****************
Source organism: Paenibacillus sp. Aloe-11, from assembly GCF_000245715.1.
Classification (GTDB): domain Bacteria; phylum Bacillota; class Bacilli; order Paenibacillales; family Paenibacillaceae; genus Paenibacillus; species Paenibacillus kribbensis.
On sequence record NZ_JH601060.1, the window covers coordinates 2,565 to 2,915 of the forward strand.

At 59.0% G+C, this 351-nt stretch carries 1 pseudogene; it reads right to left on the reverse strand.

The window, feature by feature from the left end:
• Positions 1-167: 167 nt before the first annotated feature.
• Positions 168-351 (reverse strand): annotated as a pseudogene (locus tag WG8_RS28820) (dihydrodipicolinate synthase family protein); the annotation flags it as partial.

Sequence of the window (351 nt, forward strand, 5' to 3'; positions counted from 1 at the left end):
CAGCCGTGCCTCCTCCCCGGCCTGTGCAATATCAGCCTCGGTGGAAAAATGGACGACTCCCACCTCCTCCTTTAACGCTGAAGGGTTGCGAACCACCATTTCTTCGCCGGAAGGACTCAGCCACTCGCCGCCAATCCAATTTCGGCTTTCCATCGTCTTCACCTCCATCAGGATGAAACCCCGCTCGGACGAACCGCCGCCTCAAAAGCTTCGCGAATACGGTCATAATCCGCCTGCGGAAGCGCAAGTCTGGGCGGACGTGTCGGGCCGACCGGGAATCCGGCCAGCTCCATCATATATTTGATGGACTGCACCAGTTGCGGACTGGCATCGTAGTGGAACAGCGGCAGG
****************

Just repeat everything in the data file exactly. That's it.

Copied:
Source organism: Paenibacillus sp. Aloe-11, from assembly GCF_000245715.1.
Classification (GTDB): domain Bacteria; phylum Bacillota; class Bacilli; order Paenibacillales; family Paenibacillaceae; genus Paenibacillus; species Paenibacillus kribbensis.
On sequence record NZ_JH601060.1, the window covers coordinates 2,565 to 2,915 of the forward strand.

At 59.0% G+C, this 351-nt stretch carries 1 pseudogene; it reads right to left on the reverse strand.

The window, feature by feature from the left end:
• Positions 1-167: 167 nt before the first annotated feature.
• Positions 168-351 (reverse strand): annotated as a pseudogene (locus tag WG8_RS28820) (dihydrodipicolinate synthase family protein); the annotation flags it as partial.

Sequence of the window (351 nt, forward strand, 5' to 3'; positions counted from 1 at the left end):
CAGCCGTGCCTCCTCCCCGGCCTGTGCAATATCAGCCTCGGTGGAAAAATGGACGACTCCCACCTCCTCCTTTAACGCTGAAGGGTTGCGAACCACCATTTCTTCGCCGGAAGGACTCAGCCACTCGCCGCCAATCCAATTTCGGCTTTCCATCGTCTTCACCTCCATCAGGATGAAACCCCGCTCGGACGAACCGCCGCCTCAAAAGCTTCGCGAATACGGTCATAATCCGCCTGCGGAAGCGCAAGTCTGGGCGGACGTGTCGGGCCGACCGGGAATCCGGCCAGCTCCATCATATATTTGATGGACTGCACCAGTTGCGGACTGGCATCGTAGTGGAACAGCGGCAGG